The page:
Overwatch has finally kicked off its closed beta, and its servers are already densely populated with elated Blizzard fans trying their hand at a brand new, team-based shooter IP. Overwatch is, from the limited time I’ve had with it, really damned good. It’s got the usual issues with balancing and glitches that are exactly the reason why a beta is being conducted, but the underlying mechanics that build it are as solid as you could hope for.
There is one pillar of focus that Overwatch absolutely nails off the bat though. Whether you’re having a personal record breaking round or a shocker of a match with Widowmaker, Overwatch is incredible good at making you feel like you’re still winning. And it’s the best part of the entire experience.
Overwatch is a team game, but it’s hard not to slice a shooter in any way that doesn’t encourage just getting kills. Most of the time that’s the singular focus of an online shooter, and it can get in the way of the basking in the glory of just playing the objective, or playing a specific role down to a tee. Overwatch understands this, and actually lets kills take a backseat to players that just try to do things right most of the time, and it works to create a space that almost always feels rewarding.
It’s no better seen than in the game way of handling executions. Executions are, in essence, kills – but they’re awarded to every single play that was involved in any way. That means you can notch an execution next to your name for just doing a single point of damage, while a separate statistic measures who actually got the last hit. Bringing up the scoreboard details all of this in a small area on the bottom left, while information about your team and enemy characters takes up most of the screen space. Overwatch doesn’t want you to focus on it, and you really shouldn’t.
Aside from kills, the game tracks class and character specific statistics such as damage blocked, objective points taken and healing thrown out. All of these are collected during the match, and than almost randomly displayed at the end. During intermission, four players who ranked top of a specific tier of gameplay are put up for voting, with everyone able to pick who they believed deserved MVP of the match.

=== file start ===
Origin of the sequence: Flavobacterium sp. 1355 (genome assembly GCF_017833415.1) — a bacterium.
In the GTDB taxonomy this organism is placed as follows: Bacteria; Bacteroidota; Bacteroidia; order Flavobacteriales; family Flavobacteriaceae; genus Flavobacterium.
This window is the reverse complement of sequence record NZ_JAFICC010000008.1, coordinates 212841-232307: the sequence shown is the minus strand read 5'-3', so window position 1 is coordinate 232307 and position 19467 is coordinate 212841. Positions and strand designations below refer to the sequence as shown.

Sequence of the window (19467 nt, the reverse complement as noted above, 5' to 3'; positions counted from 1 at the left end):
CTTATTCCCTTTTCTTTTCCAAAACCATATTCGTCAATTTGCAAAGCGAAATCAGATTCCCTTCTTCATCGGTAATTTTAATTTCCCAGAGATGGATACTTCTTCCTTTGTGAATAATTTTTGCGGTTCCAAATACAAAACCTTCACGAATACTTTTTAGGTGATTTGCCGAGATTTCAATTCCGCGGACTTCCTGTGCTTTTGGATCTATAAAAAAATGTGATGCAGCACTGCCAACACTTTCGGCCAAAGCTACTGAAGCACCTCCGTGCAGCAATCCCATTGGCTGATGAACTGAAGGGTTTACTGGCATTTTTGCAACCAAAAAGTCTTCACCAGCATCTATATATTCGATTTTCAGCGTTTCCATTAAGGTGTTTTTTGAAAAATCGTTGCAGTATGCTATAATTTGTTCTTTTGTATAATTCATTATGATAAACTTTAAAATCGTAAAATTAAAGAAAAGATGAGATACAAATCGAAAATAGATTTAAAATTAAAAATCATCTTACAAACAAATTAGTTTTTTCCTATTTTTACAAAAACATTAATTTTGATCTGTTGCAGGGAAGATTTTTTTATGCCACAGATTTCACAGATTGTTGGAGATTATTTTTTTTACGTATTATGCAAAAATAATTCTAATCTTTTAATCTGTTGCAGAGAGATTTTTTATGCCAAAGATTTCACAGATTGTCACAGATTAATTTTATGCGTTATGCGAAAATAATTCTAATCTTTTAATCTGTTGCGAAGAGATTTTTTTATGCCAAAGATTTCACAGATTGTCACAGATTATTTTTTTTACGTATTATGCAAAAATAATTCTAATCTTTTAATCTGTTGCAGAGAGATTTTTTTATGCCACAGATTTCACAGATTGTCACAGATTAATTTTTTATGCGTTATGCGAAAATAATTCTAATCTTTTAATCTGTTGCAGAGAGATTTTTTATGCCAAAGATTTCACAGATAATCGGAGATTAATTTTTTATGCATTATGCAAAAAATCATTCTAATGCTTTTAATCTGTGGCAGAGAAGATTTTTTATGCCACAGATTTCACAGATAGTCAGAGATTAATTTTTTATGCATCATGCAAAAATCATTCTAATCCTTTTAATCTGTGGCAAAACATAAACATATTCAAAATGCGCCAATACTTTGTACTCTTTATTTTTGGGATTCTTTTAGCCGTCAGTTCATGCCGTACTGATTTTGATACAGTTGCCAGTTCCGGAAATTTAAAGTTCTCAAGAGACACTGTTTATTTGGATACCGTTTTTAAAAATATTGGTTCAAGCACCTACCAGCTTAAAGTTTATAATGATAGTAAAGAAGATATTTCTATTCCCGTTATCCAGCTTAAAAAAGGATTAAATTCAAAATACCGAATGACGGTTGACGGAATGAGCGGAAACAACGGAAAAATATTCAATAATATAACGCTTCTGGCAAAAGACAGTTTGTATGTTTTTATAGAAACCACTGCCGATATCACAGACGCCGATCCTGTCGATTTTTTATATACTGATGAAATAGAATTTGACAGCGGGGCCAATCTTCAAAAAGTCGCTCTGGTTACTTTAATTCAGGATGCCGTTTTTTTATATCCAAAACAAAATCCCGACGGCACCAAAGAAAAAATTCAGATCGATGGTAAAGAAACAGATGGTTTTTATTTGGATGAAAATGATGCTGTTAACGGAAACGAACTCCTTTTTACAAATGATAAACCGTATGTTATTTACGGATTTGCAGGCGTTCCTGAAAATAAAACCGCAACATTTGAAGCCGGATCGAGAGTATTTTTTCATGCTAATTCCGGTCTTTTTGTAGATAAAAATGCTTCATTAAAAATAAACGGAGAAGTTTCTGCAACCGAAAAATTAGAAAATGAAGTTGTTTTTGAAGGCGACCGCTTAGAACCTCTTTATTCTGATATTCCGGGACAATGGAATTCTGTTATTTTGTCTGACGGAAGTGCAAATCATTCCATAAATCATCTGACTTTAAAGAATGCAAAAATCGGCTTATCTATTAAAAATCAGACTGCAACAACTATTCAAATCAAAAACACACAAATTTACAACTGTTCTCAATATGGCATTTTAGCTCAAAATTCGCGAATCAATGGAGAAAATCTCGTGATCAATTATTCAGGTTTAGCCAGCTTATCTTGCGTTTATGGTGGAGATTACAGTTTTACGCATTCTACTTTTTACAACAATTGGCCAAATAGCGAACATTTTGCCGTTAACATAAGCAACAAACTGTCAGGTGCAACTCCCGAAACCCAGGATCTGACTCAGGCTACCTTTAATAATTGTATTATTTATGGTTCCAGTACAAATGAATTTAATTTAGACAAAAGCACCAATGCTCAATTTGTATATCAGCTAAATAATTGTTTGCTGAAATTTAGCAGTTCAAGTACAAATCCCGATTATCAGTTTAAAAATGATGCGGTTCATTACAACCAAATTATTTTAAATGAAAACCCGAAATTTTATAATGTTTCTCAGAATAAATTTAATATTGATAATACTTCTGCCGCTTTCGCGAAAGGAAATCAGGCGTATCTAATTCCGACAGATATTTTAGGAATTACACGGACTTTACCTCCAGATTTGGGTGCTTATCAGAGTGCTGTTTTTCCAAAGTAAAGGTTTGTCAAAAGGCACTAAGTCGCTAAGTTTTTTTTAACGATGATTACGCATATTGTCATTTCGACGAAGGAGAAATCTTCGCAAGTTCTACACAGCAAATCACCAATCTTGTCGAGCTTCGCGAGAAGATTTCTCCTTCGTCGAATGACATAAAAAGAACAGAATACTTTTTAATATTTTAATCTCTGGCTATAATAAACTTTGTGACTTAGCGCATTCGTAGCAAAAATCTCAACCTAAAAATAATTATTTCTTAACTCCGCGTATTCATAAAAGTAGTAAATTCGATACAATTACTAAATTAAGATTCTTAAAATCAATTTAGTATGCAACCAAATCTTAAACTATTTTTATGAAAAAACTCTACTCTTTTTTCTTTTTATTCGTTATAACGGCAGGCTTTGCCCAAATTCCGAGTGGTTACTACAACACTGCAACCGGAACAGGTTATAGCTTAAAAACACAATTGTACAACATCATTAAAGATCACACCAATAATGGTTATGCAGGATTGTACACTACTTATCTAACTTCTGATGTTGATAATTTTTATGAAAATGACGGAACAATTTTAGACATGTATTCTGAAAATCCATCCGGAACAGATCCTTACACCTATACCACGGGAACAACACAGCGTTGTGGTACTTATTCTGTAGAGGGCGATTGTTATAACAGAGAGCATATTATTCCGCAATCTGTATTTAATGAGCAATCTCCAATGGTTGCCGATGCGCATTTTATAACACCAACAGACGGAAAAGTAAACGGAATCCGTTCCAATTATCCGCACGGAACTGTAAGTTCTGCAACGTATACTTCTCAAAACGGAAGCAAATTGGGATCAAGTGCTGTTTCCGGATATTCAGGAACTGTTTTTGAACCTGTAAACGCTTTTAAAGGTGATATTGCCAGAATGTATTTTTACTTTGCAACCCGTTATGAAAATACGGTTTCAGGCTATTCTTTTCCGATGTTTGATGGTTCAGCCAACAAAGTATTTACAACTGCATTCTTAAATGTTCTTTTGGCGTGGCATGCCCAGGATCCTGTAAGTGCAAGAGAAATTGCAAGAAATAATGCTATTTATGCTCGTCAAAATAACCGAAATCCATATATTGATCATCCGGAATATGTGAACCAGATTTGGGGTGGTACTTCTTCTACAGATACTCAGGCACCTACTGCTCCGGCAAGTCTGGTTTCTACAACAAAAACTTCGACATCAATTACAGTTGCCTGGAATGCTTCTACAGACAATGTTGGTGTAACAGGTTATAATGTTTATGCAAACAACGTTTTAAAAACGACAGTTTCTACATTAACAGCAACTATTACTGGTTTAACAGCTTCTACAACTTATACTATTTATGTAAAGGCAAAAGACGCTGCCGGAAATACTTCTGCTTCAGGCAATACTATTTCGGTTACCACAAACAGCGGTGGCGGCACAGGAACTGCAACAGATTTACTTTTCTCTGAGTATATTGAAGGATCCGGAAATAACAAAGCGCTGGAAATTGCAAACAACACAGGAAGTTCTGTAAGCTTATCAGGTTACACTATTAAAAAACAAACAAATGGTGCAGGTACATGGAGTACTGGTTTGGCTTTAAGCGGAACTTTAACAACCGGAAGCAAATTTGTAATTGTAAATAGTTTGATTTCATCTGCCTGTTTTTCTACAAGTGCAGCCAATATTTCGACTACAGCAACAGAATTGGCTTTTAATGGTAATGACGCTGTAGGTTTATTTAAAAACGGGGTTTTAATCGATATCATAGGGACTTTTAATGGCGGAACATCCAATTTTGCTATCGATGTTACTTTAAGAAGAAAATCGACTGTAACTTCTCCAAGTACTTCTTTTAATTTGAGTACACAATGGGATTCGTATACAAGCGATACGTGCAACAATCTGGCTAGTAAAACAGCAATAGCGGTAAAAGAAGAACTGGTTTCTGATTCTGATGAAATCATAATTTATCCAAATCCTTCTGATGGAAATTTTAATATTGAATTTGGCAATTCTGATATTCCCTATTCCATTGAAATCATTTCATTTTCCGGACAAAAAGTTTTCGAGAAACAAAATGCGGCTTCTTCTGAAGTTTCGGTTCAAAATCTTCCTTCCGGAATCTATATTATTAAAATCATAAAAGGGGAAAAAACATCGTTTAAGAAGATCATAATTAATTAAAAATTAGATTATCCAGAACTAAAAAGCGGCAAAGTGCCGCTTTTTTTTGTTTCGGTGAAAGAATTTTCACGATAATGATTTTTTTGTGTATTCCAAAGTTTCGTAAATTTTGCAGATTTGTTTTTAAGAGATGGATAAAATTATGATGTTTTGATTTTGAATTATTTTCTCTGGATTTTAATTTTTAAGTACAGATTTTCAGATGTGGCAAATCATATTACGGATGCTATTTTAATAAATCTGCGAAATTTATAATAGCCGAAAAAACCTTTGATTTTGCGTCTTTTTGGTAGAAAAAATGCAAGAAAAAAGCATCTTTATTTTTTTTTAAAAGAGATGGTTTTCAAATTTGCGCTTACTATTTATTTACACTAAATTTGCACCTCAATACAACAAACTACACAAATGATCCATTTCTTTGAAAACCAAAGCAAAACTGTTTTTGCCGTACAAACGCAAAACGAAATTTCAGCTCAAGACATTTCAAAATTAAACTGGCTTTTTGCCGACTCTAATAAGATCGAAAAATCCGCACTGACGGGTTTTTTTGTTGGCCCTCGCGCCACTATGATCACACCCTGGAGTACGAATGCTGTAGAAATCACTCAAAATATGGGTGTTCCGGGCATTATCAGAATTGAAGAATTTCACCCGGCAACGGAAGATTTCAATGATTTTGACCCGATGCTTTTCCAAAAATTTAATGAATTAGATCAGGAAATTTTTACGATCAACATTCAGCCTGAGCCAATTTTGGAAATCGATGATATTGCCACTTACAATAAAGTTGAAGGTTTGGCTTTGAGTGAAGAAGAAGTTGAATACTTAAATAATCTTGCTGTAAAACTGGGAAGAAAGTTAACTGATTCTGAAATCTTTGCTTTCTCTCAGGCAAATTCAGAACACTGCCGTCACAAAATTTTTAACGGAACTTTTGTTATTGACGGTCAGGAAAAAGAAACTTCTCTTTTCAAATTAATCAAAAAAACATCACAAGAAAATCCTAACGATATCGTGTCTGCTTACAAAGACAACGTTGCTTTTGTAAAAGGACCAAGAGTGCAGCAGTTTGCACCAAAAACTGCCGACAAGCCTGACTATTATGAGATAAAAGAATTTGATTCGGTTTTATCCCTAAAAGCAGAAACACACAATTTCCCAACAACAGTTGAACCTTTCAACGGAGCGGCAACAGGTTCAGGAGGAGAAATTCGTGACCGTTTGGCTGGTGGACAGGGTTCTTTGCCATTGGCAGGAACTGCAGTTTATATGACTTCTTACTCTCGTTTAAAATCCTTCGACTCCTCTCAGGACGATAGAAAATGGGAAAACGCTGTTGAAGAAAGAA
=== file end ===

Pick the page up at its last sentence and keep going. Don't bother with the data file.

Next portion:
It’s pointless and yet engaging – because for the first time the best player is rarely the one with the most kills. It could be the player who made sure his team stayed alive most of the time, or that one guy who always had his shied up for a push. It’s different, and it has noticeably positive effect on every single player. No one feels to need to hammer on about another’s poor performance, because you’re all too busy celebrating and conversing about the ways in which other players did so well. Blizzard has managed to subvert toxic behaviour purely by making everyone feel great about their contribution. And it works.
But by far the most compelling part of Overwatch (and the most genius too) is the Play of the Match. usually when a round ends in a shooter, the final kill is shown, again emphasising and encourage the single-minded nature of attaining that honour for everyone else to see. Overwatch again subverts this, instead picking a particular play that just stood out amongst the rest. These often comprise of incredibly fast multi-kills, but sometimes just zero in on a player who just did something extraordinary with their chosen character.
It creates so much chatter during the game, with most of us last night screaming when we though we had just pulled off a move worthy of the honorary highlight real. It’s the one thing I look forward to the most at the end of a game – win or lose – as players from both sides are treated to a play that is both entertaining and educational at the same time. It’s far better than just looking down the scopes of a rifle as someone pulls off another boring hip-fire kill on an enemy that didn’t even know what was going on.
There’s always a lot going on in Overwatch, and it really is a game that falls apart if your team isn’t at least trying to work together. But it’s also a game that revels in making sure players are having fun above all else, and it’s unobtrusive ways of making new and learning fans feel as though they’re making a positive impact on the game is probably its biggest strength. It’s rare to feel disheartened after a round of Overwatch, which just compels you to play another. And for an online game that needs a strong community, that’s all you really want to do.
Last Updated: October 29, 2015